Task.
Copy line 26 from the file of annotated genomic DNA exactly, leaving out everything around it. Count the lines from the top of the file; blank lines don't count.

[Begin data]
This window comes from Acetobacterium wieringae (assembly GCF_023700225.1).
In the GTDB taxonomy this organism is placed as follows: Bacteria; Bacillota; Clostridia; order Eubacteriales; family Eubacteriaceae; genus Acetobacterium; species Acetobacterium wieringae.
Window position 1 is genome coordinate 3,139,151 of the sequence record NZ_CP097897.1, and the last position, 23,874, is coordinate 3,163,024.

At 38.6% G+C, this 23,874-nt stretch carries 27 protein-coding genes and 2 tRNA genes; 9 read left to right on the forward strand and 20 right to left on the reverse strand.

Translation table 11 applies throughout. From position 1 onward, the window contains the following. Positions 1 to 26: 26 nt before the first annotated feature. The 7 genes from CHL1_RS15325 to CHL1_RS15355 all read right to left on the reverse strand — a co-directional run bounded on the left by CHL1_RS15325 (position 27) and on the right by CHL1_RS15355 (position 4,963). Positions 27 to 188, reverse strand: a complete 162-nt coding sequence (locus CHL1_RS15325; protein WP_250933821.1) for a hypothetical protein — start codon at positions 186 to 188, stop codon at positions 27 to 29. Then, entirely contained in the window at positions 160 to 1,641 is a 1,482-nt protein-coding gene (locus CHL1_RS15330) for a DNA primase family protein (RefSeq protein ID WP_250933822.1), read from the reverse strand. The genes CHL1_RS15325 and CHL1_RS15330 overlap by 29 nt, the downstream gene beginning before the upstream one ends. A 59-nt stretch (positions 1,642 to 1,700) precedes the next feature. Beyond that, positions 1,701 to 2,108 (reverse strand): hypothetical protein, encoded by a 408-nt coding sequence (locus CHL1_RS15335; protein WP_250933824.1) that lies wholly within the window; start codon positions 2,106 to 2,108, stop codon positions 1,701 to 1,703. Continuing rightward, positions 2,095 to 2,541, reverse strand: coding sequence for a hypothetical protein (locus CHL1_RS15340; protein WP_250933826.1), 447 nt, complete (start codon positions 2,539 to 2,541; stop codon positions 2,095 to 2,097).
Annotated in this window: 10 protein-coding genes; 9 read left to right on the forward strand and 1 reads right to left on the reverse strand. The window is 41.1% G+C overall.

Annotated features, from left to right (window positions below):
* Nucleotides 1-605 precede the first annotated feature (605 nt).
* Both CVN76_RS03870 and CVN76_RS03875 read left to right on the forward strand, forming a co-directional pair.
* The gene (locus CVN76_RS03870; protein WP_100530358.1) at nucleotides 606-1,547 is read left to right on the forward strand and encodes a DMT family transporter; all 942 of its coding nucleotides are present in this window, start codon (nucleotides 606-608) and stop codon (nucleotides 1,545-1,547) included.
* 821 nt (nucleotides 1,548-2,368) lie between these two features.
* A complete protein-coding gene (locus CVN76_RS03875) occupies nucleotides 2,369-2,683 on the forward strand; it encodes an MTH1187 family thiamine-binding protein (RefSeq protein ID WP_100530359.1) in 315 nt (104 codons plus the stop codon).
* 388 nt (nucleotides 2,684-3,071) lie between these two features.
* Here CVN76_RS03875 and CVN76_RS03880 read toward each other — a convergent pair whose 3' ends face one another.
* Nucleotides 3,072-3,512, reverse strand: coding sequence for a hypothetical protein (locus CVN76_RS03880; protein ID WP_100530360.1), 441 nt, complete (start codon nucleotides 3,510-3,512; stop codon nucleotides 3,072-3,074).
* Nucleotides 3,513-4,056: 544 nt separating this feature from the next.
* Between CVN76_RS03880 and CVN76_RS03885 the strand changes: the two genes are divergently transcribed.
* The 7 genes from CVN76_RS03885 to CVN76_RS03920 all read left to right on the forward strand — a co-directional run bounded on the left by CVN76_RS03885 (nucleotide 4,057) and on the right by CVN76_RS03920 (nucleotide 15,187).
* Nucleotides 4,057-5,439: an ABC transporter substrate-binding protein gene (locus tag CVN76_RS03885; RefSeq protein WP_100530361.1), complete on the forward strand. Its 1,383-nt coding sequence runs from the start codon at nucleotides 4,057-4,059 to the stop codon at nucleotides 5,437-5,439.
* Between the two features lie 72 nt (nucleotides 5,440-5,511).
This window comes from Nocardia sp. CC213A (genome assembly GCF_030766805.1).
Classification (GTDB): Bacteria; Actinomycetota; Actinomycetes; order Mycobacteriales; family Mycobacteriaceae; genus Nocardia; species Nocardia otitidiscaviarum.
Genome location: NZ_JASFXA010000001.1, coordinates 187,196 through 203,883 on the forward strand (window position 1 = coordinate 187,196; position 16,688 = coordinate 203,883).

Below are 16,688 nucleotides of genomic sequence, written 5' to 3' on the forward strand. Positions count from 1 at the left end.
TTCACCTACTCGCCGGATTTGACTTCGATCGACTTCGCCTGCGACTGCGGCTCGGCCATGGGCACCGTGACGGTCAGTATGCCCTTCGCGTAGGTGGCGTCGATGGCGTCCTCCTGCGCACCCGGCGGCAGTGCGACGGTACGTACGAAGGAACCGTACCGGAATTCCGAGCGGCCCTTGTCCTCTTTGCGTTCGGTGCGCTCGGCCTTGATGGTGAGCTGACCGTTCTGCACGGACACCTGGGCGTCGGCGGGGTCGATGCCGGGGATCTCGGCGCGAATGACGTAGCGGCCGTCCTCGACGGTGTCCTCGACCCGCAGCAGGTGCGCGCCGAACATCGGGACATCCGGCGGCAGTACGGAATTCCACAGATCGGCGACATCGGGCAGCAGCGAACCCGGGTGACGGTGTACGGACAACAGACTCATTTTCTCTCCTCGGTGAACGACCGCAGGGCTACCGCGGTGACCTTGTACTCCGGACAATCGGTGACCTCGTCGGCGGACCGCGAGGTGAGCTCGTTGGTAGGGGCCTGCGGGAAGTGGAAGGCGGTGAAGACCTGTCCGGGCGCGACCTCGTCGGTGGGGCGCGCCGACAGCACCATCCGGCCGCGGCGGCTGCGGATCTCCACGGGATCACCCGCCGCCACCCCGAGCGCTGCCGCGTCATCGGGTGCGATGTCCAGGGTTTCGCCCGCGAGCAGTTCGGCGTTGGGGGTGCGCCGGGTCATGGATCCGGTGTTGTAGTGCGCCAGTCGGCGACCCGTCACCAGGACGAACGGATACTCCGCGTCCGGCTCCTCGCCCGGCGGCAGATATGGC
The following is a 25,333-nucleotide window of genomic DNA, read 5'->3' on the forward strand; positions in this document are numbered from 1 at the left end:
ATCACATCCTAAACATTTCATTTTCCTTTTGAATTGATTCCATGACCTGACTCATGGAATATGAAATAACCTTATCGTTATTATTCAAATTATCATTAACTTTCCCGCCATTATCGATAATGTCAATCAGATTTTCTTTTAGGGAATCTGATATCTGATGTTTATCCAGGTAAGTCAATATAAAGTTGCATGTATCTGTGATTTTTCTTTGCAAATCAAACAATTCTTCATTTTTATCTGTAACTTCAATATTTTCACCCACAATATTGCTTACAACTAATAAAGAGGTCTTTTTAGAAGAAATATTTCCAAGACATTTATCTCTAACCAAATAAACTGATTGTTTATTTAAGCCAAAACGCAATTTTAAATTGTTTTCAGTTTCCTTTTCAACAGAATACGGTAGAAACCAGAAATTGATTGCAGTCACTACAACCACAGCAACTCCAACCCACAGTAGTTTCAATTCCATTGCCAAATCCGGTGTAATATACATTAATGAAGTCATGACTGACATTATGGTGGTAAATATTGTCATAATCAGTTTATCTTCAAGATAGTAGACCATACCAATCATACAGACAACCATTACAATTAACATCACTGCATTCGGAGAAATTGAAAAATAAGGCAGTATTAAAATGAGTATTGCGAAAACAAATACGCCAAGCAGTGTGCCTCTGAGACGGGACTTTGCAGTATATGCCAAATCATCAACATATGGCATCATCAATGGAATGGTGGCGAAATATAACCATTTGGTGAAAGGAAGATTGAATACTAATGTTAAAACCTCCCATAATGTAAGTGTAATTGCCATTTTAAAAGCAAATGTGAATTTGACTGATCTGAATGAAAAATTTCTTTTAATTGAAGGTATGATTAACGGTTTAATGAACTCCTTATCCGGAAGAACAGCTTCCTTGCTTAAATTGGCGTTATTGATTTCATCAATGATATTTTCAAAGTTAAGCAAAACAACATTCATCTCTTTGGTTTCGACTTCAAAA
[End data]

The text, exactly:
The following is a 25,333-nucleotide window of genomic DNA, read 5'->3' on the forward strand; positions in this document are numbered from 1 at the left end: